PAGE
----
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Op-ed: Rocky Mountain Power is looking out for itself

Published May 30, 2014 5:23 pm
This is an archived article that was published on sltrib.com in 2014, and information in the article may be outdated. It is provided only for personal research purposes and may not be reprinted.

This year, Rocky Mountain Power celebrates 102 years of monopoly control over electricity in Utah. Rocky Mountain Power is celebrating over a century of almost guaranteed profits by seeking another $40 million, just in profits, from Utah ratepayers and a $4.25 monthly fee from homeowners who have made personal investments in rooftop solar power. When you use less electricity by switching out old appliances for energy-efficient ones, buying a programmable thermostat or cooling off in the shade instead of turning on the AC, Rocky Mountain Power makes less money. The same is true with solar panels. And Rocky Mountain Power doesn't like that.

What Rocky Mountain Power fails to mention in all its messaging is how rooftop solar benefits everyone. Rocky Mountain Power's own 20-year resource plan relies on 20 times the current amount of rooftop solar as a least-cost resource. Thanks to your neighbors who invest their own money in rooftop solar panels, the rest of us will pay the utility less for new power plants. And analysis shows that rooftop solar will save Rocky Mountain Power $1.4 million over the next year by producing energy, right where it is needed, at the time of day when it is most expensive. Most businesses would be thrilled to see those savings, but not the monopoly that makes a profit when it builds new power plants. Unfortunately, Rocky Mountain Power is not a company that must compete with other businesses by offering the best product at the best price, but one that benefits from a captive customer base.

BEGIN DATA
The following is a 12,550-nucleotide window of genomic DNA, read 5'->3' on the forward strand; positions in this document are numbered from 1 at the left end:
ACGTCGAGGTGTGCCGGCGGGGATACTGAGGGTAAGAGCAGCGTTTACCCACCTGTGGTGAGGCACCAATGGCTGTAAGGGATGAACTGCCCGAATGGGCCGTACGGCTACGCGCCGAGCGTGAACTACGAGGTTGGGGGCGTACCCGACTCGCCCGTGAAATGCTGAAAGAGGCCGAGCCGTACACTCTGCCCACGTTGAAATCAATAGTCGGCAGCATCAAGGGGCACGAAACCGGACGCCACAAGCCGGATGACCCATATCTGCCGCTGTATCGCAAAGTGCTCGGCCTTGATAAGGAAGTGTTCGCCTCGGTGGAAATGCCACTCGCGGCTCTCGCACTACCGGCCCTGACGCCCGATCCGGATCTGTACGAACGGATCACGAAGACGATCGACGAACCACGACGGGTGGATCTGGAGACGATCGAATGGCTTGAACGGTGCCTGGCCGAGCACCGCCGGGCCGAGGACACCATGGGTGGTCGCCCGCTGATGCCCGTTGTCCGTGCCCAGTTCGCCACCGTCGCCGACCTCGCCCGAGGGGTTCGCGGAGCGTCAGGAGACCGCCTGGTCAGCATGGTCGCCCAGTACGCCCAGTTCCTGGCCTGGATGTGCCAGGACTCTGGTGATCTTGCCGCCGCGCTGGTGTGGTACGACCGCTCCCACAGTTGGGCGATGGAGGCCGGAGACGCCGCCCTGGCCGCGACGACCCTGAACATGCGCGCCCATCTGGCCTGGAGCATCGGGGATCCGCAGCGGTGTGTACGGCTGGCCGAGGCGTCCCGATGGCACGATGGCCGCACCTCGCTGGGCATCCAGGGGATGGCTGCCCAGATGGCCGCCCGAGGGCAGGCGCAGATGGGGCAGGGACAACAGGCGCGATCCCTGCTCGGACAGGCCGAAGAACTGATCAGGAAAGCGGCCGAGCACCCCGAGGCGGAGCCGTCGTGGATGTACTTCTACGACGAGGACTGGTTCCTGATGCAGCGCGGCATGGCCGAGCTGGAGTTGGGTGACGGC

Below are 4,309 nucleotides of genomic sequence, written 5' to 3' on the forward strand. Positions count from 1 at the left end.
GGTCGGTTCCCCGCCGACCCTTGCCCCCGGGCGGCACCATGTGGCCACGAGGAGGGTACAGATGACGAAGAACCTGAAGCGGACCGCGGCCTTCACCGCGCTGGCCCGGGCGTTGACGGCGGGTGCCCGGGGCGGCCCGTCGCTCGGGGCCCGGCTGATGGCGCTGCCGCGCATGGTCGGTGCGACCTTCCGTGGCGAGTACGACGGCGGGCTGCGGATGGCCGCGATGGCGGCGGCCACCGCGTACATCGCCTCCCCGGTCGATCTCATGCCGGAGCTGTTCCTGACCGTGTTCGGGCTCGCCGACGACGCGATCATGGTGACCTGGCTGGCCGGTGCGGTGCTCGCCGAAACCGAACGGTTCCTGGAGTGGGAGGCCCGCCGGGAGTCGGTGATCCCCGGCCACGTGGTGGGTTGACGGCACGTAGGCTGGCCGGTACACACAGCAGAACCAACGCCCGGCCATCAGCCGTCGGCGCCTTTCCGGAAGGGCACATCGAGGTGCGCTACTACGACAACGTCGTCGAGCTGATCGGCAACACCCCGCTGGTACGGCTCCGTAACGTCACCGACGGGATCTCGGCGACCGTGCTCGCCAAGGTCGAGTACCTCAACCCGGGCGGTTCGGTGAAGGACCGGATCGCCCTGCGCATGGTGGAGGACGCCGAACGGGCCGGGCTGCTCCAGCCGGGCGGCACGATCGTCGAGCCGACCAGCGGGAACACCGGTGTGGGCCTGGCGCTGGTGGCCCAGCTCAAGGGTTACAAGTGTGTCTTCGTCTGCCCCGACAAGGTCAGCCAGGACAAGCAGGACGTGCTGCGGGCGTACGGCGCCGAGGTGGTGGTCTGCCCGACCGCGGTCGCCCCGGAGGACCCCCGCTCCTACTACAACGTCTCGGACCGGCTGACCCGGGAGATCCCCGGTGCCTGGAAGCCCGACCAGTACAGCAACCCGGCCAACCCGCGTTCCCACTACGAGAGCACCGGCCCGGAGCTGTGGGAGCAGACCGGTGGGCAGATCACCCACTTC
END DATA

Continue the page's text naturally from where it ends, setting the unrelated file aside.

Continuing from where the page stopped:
Utahns want greater choice in our daily decisions, including the right to use less utility electricity. Rocky Mountain Power and other utilities, accustomed to total control, assert that they must be paid more even if you choose to use less utility power by going solar. They continue to argue this as more and more homeowners decide that going solar is a sensible way to save money and be less beholden to their utility.

The Public Service Commission should take the cue from other states and work with stakeholders on conducting a full analysis of the costs and benefits of rooftop solar. Other states have shown that rates designed through regulator and stakeholder engagement can ensure that our electric rates are fair for homes and businesses with and without solar.

We are reaching a point where we can no longer just assume the local electricity monopoly is operating in our best interest. In a recent op-ed, Rocky Mountain Power Communications Director Paul Murphy said the utility is "listening to [their] customers." Yet, 131 letters (and counting) have been submitted to the Public Service Commission in opposition to the proposed solar fee, and only one in favor. You have to wonder what customers Mr. Murphy is referring to.

The people of Utah are living in the 21st century. Rocky Mountain Power wants to remain in the heydays of the 20th. Thank goodness the typewriter business can't demand to be compensated for revenue lost to personal computer companies. Rocky Mountain Power should become part of the future that Utahns want and need.

Brandy Smith is the communications coordinator for Utah Clean Energy.






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